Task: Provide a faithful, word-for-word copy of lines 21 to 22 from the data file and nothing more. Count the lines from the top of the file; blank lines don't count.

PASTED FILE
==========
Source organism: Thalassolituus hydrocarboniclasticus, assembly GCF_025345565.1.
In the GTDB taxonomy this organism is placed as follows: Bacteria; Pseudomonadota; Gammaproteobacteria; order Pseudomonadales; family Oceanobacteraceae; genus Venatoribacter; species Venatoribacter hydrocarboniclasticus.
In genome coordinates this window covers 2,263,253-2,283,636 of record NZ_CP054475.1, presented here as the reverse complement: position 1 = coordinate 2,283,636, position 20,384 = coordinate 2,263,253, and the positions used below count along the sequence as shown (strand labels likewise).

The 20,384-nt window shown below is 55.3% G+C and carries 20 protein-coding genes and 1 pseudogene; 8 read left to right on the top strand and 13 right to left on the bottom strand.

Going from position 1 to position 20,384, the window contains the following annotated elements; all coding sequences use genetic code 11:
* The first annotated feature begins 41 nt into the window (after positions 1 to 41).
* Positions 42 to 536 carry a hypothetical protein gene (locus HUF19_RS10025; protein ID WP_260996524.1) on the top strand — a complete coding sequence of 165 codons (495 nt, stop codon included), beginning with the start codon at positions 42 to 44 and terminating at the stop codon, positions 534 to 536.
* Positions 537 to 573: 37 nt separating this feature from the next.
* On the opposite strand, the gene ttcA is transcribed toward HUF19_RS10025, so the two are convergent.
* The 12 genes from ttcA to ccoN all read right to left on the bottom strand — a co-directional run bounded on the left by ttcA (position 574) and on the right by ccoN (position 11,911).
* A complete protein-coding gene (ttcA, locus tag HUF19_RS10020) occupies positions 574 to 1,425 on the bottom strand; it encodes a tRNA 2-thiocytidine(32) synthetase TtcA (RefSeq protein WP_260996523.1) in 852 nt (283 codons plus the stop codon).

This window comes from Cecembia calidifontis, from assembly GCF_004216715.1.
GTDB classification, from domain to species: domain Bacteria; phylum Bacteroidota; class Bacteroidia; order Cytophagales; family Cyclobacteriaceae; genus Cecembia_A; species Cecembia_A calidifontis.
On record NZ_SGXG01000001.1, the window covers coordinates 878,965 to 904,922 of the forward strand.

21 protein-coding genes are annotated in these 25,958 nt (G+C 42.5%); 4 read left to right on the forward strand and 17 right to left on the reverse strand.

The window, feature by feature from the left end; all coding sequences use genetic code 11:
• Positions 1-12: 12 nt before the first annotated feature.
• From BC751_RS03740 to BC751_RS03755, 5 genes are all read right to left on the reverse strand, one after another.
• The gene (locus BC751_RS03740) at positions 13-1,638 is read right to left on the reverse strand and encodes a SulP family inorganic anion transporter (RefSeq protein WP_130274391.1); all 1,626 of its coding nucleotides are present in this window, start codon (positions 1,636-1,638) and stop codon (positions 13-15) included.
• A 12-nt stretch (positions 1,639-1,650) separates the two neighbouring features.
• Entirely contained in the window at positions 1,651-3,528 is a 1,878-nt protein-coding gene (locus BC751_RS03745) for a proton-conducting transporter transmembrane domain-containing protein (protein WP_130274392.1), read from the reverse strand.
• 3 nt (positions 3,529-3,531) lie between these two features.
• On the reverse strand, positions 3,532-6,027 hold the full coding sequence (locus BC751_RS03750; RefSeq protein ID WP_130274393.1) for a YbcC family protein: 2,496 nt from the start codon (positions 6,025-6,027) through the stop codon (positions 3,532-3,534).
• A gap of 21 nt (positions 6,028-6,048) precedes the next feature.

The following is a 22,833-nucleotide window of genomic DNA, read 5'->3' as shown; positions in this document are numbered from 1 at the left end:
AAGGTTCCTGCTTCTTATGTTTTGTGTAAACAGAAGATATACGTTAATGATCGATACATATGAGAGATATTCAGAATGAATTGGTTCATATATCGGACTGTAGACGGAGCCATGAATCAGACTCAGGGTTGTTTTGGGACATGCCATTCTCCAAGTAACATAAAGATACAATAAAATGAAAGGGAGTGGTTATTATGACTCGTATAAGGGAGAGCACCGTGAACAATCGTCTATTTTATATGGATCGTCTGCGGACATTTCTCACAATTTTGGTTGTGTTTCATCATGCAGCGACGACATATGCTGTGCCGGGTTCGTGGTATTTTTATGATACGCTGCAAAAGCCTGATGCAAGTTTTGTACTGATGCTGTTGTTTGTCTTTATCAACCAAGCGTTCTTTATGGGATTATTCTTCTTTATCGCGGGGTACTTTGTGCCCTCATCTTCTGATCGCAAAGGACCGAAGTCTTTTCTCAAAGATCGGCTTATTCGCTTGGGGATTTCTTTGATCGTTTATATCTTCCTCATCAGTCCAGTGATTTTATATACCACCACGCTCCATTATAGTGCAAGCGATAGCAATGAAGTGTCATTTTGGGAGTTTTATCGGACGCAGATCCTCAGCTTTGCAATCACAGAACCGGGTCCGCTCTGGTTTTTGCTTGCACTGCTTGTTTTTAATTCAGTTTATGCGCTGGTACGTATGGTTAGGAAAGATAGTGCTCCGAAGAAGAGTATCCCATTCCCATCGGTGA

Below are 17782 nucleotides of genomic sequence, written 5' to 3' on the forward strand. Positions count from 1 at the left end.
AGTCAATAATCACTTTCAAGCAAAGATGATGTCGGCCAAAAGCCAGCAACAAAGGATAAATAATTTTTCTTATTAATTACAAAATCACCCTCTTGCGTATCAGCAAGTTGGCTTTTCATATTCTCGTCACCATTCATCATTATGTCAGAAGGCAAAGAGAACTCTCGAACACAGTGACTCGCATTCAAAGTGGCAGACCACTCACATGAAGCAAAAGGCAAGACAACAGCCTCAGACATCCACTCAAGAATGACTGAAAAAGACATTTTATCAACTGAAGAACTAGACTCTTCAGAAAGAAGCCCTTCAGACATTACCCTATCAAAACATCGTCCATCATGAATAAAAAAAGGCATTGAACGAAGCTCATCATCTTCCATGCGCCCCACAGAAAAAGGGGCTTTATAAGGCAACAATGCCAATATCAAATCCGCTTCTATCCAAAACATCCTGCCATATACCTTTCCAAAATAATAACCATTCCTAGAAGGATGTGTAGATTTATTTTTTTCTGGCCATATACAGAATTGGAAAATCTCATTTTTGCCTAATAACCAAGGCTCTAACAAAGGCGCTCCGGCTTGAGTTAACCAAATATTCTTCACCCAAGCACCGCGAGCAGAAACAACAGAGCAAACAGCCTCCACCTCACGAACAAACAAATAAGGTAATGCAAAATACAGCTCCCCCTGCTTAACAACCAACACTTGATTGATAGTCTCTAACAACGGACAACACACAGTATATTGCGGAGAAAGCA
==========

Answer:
• Entirely contained in the window at positions 1,651-3,528 is a 1,878-nt protein-coding gene (locus BC751_RS03745) for a proton-conducting transporter transmembrane domain-containing protein (protein WP_130274392.1), read from the reverse strand.
• 3 nt (positions 3,529-3,531) lie between these two features.